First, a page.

Unpopular remedy

Under Ukrainian law, households must use only gas produced inside the country. This amount is often not enough to meet all household needs, such as heating and supplying hot water and gas for kitchens. Some utility companies also use coal for these purposes, but it is not efficient either. The system is complicated and corrupt: Naftogaz, Ukraine’s only importer, purchases Russian gas and then resells it to government-owned and private companies, which in turn provide gas, hot water and heat to households and industries. The system can be, and often is, used for money laundering.

According to Transparency International, former Minister of Energy and Coal Industry Eduard Stavitsky tops the list of Ukrainian officials whose estimated spending exceeded declared income. While working for the government, Stavitsky spent 500 times more than he officially earned. Now the ex-minister has been put on a wanted list and is accused of misuse and misappropriation of property by using his office’s powers.

All of the country’s major energy sectors, including electricity, gas, oil and coal production, as well the utility system need global and immediate investment, which Ukraine cannot afford now after the revolution and with the ongoing fighting in the East, where most of the coal mines are located.

Electricity generation in Ukraine is closely tied to coal mining, which is unprofitable at the vast majority of government-owned coal mines. In 2013, Ukraine spent almost $1.1 billion subsidizing unprofitable coal production in the Donetsk, Luhansk and Lviv regions. No business can afford such losses. According to Korolchuk, at some point Ukraine will have to shut down these mines. However, closing or suspending production at government-owned and private mines will cause a social disaster. As the head of the Independent Trade Union of Miners of Ukraine, Mykhailo Volynets, estimates, closing the unprofitable mines would leave roughly 100,000 people without jobs.

Korolchuk estimates that to raise domestic gas production by 1 billion cubic meters a year, the government should invest at least $1 billion. And to receive loans from international organizations, Ukraine will have to raise utilities’ prices. For nine years, from 1997 to 2006, Ukraine didn’t revise gas prices for its citizens. To date, the real price for gas might be two to three times higher than the price Ukrainians are paying. Of course, a price increase will hurt citizens, many of whom are living on very small wages, but there isn’t any other way.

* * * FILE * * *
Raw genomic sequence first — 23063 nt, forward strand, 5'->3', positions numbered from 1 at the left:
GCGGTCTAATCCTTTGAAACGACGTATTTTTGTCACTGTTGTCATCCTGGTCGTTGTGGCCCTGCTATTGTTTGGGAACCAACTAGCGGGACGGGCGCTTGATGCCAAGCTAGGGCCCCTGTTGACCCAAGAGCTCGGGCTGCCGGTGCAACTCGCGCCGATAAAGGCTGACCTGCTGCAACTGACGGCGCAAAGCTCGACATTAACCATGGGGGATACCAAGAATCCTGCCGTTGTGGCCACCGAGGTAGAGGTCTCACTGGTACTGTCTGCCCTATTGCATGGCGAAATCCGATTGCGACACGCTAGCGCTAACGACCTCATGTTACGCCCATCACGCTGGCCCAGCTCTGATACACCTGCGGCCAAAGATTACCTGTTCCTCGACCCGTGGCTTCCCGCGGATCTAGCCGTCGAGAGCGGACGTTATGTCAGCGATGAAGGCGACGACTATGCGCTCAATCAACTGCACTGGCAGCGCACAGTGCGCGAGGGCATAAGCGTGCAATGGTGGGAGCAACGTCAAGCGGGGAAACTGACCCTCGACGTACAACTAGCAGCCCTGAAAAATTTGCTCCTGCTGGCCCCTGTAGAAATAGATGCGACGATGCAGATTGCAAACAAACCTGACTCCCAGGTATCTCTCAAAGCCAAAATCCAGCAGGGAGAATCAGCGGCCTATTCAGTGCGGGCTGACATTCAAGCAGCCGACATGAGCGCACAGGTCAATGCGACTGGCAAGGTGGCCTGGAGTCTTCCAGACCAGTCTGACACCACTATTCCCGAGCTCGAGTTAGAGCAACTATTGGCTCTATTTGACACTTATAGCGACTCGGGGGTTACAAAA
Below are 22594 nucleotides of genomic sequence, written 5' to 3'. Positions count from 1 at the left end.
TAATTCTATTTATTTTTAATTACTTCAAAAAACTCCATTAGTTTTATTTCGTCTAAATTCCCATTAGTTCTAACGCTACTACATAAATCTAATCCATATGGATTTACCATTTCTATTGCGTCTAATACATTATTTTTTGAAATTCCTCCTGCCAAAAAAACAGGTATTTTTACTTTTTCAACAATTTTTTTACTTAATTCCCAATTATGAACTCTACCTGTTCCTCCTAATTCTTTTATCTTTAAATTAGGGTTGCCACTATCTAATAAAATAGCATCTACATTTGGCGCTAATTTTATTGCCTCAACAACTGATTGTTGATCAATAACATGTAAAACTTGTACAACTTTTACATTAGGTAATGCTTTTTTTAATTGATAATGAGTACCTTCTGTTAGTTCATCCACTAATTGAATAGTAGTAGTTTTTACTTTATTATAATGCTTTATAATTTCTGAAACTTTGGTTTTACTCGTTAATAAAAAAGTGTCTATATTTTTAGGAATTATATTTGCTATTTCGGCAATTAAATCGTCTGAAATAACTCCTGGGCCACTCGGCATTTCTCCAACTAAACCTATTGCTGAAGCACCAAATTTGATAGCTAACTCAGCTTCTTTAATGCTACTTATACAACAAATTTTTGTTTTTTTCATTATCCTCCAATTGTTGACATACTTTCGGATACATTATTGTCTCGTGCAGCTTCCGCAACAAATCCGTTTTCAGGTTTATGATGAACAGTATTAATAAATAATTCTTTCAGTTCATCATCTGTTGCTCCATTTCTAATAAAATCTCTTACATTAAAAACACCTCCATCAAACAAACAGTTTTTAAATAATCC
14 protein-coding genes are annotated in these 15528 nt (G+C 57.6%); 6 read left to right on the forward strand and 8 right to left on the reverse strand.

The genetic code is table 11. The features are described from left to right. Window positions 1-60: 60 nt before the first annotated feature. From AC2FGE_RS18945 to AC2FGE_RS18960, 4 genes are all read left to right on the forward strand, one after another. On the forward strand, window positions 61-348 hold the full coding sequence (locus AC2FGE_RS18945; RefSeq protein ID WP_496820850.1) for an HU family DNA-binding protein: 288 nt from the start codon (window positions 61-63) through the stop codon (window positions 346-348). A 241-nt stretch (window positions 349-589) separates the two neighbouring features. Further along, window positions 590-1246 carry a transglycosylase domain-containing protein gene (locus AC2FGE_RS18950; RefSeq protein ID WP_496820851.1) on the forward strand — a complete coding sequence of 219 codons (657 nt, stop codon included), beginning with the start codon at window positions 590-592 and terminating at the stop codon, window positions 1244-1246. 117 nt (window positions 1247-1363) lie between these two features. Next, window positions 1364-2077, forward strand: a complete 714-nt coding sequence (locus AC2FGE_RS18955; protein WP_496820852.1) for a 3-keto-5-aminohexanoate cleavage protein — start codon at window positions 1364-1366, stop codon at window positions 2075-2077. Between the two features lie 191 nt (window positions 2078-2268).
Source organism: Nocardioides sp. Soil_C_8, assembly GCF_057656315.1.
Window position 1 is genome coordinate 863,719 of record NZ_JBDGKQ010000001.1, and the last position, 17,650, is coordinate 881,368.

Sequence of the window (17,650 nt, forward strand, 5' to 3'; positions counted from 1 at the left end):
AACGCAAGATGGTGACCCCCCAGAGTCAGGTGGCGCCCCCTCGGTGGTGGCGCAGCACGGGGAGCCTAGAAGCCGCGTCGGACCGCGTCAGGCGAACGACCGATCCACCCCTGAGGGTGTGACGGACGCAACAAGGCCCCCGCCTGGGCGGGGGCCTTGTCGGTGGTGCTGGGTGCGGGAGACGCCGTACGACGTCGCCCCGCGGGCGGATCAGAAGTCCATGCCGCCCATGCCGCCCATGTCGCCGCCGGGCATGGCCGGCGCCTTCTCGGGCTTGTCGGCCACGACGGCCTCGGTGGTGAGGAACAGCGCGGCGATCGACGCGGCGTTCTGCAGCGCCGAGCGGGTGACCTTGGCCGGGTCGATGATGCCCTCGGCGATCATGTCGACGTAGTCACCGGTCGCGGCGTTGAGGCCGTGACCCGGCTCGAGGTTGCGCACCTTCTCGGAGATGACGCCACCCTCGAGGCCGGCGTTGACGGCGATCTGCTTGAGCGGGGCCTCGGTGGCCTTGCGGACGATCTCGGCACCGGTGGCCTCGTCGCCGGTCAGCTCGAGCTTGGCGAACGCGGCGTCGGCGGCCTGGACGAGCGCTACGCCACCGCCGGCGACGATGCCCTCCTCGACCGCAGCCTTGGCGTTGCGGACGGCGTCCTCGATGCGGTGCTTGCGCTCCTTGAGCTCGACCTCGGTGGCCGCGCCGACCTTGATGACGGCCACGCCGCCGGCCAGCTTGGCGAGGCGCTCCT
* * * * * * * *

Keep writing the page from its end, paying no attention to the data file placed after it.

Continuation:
“We need to go through a deep reform of the gas market,” said Ukrainian energy expert Bogdan Sokolovskiy. “It is necessary to adopt new rules and equate the cost of domestic gas to imported gas, in any case. Then many problems may disappear.”

Escaping from Russia’s embrace

Increasing utility prices domestically and phasing out natural gas subsidies are the key conditions that the International Monetary Fund set for Ukraine before giving it a $17 billion loan. Ukrainian experts say this move makes sense, as it might push Ukrainian consumers to save energy and make the government modernize systems and build more energy-efficient consumption models. If Ukraine had raised prices for natural gas starting in the ’90s, it wouldn’t have to struggle now, as it would have collected funds for modernizing its energy assets over time. Now, a 50 to 100 percent increase in prices will hit Ukrainians where it hurts most.

A month ago, as a result of unsuccessful negotiations, Russian energy giant Gazprom halted gas deliveries to Ukraine for not paying a $4.5 billion bill. The country has about four months until the heating season starts to find a solution to this energy problem and resolve the military conflict in the eastern part of the country. Sokolovskiy said there’s no place for negotiations unless Russia “gets its boots out of Crimea and the East.”

However, Ukraine’s and Europe’s dependence on the importation of Russian sources of energy means adjustments to international politics and EU-Russia relations will be hard to avoid, while the EU so far has been reluctant to impose any strict sanctions on Russia.

Featured image credit Sasha Maksymenko under Creative Commons